You’ve had a late night with good friends and just finished some drinks. Maybe you had a few too many, but you think you’re okay to drive. You start up the car and pull out of the parking lot. Fifteen minutes down the road you see the dreaded blue and red lights in your rear-view mirror. You thought you were driving safely, but it doesn’t matter because the breathalyzer test came back at 0.08. So you’re being arrested for DUI. What happens next?
Drunk Driving Penalties in Ohio
First, it’s important to discuss what Ohio considers a DUI. In Ohio, drunk driving is no longer called arrested for DUI, it is an OVI, Operating a Vehicle while impaired. This covers alcohol and drugs. The illegal Blood Alcohol Content in Ohio is anything 0.08 percent or higher. Some may think only operating cars while intoxicated that will land them an OVI. However, this covers all vehicles, including bikes and boats.
What to Expect if You Get Pulled Over
Should you get pulled over on suspicion of being under the influence of alcohol or drugs, expect a field sobriety test or a breathalyzer. In Ohio, you must consent to these tests. Just bear in mind that should you refuse, you risk arrest, fines, and/or a revoked license.
Should you consent and fail these tests, you will find yourself under arrest. Everything that happens from this point can vary on a case-by-case basis. Most first-time offenders will have their license suspended for a minimum of 90 days. All individuals arrested will face a minimum of 72 hours in jail.
Some people may get probation rather than jail time. In this case, you would be required to check in with a probation officer and adhere to any court mandates. This is all at your judge’s discretion. You will be fined anywhere between $250-$1,000. The court decides upon your hearing what your penalties will be.
Keep in mind that everything is subject to circumstances. For instance, your consequences could be more severe if your BAC is significantly higher than .08%. If you are under the age of 21 and get pulled over for drunk driving, your consequences will be much more severe than if you are over 21. Second and third-time offenders also have increased penalties.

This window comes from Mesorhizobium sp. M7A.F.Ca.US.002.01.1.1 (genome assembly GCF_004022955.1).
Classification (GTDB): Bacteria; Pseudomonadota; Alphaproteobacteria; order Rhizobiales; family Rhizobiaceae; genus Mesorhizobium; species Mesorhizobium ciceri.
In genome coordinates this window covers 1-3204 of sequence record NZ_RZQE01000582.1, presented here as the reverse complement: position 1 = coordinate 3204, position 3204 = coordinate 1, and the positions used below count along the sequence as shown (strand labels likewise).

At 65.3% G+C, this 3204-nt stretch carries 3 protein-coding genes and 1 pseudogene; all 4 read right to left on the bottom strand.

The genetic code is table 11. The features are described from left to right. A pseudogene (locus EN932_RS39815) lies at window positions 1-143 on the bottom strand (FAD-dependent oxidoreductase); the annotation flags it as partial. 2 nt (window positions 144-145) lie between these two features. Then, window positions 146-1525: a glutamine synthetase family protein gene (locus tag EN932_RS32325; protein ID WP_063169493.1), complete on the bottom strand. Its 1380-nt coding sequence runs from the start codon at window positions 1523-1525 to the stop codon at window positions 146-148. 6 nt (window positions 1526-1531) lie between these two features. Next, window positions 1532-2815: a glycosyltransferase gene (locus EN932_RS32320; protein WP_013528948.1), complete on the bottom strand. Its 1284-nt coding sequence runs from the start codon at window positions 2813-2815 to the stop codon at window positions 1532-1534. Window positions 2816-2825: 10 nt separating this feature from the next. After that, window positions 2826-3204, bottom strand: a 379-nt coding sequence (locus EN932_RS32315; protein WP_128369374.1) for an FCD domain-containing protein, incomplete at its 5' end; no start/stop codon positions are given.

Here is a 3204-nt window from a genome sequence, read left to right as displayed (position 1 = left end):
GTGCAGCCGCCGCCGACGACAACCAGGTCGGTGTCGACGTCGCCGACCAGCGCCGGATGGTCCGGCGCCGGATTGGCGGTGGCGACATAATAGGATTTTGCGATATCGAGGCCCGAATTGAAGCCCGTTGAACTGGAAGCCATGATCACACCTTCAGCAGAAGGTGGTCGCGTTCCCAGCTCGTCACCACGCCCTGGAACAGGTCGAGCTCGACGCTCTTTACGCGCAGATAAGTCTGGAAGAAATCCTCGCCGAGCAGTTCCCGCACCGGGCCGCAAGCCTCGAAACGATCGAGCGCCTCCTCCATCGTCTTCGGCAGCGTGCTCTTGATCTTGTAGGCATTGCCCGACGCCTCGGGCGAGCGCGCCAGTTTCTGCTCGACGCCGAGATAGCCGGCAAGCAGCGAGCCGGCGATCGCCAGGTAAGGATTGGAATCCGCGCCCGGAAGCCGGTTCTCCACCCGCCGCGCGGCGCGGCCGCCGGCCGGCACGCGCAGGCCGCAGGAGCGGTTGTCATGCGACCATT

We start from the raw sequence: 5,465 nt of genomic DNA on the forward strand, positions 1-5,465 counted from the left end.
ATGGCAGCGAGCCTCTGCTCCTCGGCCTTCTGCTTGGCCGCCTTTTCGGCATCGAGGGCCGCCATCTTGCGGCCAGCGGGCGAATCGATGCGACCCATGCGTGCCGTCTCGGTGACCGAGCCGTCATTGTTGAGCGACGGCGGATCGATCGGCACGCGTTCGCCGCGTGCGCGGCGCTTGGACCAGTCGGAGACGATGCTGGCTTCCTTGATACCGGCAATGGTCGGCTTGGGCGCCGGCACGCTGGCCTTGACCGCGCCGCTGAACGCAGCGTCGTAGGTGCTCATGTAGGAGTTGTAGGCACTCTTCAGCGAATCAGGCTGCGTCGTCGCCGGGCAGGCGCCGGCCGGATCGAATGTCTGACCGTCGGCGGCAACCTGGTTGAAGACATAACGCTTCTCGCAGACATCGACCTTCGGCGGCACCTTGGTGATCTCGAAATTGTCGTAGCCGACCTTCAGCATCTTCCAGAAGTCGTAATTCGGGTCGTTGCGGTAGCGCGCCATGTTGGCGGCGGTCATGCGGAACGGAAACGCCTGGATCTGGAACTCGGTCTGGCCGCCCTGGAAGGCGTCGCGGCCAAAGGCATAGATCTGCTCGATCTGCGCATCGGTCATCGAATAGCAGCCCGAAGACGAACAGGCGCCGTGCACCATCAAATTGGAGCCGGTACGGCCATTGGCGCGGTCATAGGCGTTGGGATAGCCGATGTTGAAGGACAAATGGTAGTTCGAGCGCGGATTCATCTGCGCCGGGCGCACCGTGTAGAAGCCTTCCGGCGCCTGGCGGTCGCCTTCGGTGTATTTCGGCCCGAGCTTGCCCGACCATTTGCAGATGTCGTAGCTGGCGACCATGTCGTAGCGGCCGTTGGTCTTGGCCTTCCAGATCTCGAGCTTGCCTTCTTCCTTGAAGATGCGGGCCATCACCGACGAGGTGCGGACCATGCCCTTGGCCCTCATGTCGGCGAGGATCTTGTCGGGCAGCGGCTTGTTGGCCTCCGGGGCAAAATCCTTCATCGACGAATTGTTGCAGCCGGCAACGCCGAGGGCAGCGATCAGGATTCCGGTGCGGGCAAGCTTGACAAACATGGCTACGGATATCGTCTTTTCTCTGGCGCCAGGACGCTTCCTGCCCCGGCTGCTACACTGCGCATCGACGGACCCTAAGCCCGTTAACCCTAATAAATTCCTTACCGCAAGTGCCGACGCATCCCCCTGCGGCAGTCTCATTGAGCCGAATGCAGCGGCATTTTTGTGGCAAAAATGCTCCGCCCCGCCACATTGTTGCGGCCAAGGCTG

Court Mandated Consequences
After you serve jail time, the court may mandate other actions, including but not limited to:
Some courts will require you to attend DUI classes. The course materials reinforce the importance of driving sober. The cost of these classes comes out of your pocket. Often, attending these classes is a stipulation before getting your license back.
One OVI on your driving record looks bad. Can you imagine multiple? They will follow you for the rest of your life. Even if no one got hurt, the courts want to ensure this doesn’t happen again. So, the court may require you to take an evaluation to ensure that you are not alcohol dependent.
Penalties Won’t Stop in the Courtroom
Drivers with an OVI on their record take a big hit in their pocketbook. Not only will you accrue court fees, but you’ll also see higher rates on your car insurance. Some insurance companies might see you as such a significant liability that they won’t insure you at all.
Drinking and driving is a huge risk, not only to your own life but also to the lives of others. If you’re worried about whether or not it’s safe for you to drive, odds are, it’s not. Be sure to ask someone to be your Designated Driver. If you can’t find someone to take you home, call a cab. A cab fee is far less than the fines you’ll pay with an OVI. If you’ve already seen the blue and red lights in your rear-view mirror, contact the attorneys at Rapier & Bowling and see how they can help you.